Skilled Trades

Women in Welding: The History and Future

Skilled TradesApril 08, 2021

If you think about women in welding—and you are a fan of 1980s movies—you may recall the film Flashdance in which actress Jennifer Beals played a character who was a welder by day and a dancer by night. In fact, the movie is set in Pittsburgh, which is home to one of All-State Career’s two Pennsylvania campuses where you can receive training and learn to become a welder. 

While Beals helped glamorize the role, the machinery back then was cumbersome, and the workplaces were dark. However, today's technology has introduced new tools and procedures, creating work areas that are fresh and clean.

One thing that has not changed much since the film was released is that women are a minority in the field. According to the U.S. Bureau of Labor Statistics, today, they account for less than four percent of welders. But low numbers should not stop women who like to work with their hands from considering entering the field.

If you are not familiar with welding, it is a procedure that permanently joins metal parts by using electrical currents to create heat that melts and fuses them. Welders work in a variety of manufacturing industries, such as automotive, shipbuilding, and aerospace. Welding is also needed in construction, performing tasks like joining steel beams.
Women have been in the welding field for several generations, dating back to World War II, when thousands of women were recruited to work in “war industries." These female welders built ships, aircraft, vehicles, weapons, and equipment needed by the troops. A 1943 issue of LIFE magazine featured a female welder on the cover and provided an account of their life on the job. But, when the war was over, women lost their jobs to returning service male members.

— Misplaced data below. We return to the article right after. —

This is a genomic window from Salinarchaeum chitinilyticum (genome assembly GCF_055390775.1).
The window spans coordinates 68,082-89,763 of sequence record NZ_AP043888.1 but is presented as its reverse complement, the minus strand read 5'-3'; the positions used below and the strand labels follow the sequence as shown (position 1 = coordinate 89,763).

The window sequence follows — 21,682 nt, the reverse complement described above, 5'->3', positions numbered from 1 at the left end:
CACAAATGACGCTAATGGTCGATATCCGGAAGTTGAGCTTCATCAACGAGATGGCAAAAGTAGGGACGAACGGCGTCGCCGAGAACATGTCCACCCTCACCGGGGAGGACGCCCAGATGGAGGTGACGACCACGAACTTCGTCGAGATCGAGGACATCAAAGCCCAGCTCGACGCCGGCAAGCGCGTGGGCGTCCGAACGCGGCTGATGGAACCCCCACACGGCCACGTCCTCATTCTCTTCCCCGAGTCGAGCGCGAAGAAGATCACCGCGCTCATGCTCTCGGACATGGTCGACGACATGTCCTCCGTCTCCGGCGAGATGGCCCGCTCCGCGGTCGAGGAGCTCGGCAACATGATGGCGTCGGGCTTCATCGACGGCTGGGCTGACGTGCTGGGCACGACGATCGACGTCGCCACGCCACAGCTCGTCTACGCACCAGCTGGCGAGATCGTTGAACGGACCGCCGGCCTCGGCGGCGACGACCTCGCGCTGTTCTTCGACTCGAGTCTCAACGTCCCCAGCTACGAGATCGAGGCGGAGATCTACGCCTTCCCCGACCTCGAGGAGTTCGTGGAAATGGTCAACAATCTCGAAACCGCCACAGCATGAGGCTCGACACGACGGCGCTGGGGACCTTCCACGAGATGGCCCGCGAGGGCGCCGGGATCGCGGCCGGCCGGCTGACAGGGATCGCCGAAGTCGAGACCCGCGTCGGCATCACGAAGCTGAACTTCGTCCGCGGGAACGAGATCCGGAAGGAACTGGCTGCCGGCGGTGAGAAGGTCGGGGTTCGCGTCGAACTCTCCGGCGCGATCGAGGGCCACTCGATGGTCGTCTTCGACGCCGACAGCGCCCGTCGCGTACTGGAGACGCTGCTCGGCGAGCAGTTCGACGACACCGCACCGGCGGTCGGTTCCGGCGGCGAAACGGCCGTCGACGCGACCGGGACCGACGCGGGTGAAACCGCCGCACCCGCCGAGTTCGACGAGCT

Today, women join the industry by choice instead of national necessity. A career in welding can offer women the opportunity to build products and create structures that change people’s lives. Welding taps into critical thinking and scientific skills, as well. Welders need to understand the chemical process that takes place when items are welded together. And welders study mathematics to learn about the basic requirements of the job.

Since there are few female welders, the job can offer a chance to form strong camaraderie with other women who work in the field, creating an immediate support system. Being one of the few women in the industry also gives you a chance to be a pioneer and leader, encouraging other women to join the industry.

Welding puts you in the middle of manufacturing. If you enjoy hands-on work and creating products that are used every day, it could be the right career choice for you. Click here for more information. Or call us today at (855) 834-4580 and speak to one of our career counselors.